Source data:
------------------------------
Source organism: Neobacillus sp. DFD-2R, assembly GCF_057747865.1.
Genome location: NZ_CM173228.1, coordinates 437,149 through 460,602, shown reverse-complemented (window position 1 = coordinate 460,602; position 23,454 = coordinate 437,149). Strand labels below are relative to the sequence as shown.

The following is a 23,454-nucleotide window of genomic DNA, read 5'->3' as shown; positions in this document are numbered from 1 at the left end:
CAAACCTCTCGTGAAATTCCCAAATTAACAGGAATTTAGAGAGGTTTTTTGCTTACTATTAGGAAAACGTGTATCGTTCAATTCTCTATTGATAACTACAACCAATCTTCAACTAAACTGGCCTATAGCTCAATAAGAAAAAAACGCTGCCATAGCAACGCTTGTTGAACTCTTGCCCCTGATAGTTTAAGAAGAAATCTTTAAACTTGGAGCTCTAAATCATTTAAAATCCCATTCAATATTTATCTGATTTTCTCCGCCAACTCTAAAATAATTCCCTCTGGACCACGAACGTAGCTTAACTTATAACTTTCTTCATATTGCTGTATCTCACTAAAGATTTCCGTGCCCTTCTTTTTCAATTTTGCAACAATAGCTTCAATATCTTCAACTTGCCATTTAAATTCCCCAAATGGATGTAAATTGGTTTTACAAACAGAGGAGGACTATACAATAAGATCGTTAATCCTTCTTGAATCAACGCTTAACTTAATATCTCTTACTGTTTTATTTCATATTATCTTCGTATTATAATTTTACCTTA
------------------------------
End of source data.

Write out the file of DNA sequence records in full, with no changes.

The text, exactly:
Source organism: Neobacillus sp. DFD-2R, assembly GCF_057747865.1.
Genome location: NZ_CM173228.1, coordinates 437,149 through 460,602, shown reverse-complemented (window position 1 = coordinate 460,602; position 23,454 = coordinate 437,149). Strand labels below are relative to the sequence as shown.

The following is a 23,454-nucleotide window of genomic DNA, read 5'->3' as shown; positions in this document are numbered from 1 at the left end:
CAAACCTCTCGTGAAATTCCCAAATTAACAGGAATTTAGAGAGGTTTTTTGCTTACTATTAGGAAAACGTGTATCGTTCAATTCTCTATTGATAACTACAACCAATCTTCAACTAAACTGGCCTATAGCTCAATAAGAAAAAAACGCTGCCATAGCAACGCTTGTTGAACTCTTGCCCCTGATAGTTTAAGAAGAAATCTTTAAACTTGGAGCTCTAAATCATTTAAAATCCCATTCAATATTTATCTGATTTTCTCCGCCAACTCTAAAATAATTCCCTCTGGACCACGAACGTAGCTTAACTTATAACTTTCTTCATATTGCTGTATCTCACTAAAGATTTCCGTGCCCTTCTTTTTCAATTTTGCAACAATAGCTTCAATATCTTCAACTTGCCATTTAAATTCCCCAAATGGATGTAAATTGGTTTTACAAACAGAGGAGGACTATACAATAAGATCGTTAATCCTTCTTGAATCAACGCTTAACTTAATATCTCTTACTGTTTTATTTCATATTATCTTCGTATTATAATTTTACCTTA